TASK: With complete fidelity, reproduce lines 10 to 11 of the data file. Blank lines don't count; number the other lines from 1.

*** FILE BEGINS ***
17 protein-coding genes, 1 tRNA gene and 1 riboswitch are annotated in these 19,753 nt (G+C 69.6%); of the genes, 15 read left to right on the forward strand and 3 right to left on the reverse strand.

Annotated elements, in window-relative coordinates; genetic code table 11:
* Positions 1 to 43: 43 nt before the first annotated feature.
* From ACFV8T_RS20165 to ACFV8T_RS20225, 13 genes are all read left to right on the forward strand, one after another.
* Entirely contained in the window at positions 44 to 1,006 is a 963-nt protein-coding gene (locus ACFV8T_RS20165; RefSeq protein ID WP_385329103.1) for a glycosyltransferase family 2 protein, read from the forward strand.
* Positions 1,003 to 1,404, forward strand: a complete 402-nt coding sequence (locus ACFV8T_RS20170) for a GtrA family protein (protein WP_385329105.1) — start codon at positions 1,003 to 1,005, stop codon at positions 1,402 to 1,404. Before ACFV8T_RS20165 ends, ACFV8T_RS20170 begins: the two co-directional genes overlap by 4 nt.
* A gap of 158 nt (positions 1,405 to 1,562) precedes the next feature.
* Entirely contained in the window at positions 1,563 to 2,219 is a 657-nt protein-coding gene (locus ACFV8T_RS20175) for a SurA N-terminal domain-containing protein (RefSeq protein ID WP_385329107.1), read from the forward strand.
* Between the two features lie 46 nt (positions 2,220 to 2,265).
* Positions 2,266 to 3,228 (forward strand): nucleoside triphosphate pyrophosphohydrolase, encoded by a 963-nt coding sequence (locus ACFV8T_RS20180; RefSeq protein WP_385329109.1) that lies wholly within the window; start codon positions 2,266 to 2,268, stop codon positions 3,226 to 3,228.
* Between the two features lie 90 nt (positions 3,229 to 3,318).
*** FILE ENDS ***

* Positions 2,266 to 3,228 (forward strand): nucleoside triphosphate pyrophosphohydrolase, encoded by a 963-nt coding sequence (locus ACFV8T_RS20180; RefSeq protein WP_385329109.1) that lies wholly within the window; start codon positions 2,266 to 2,268, stop codon positions 3,226 to 3,228.
* Between the two features lie 90 nt (positions 3,229 to 3,318).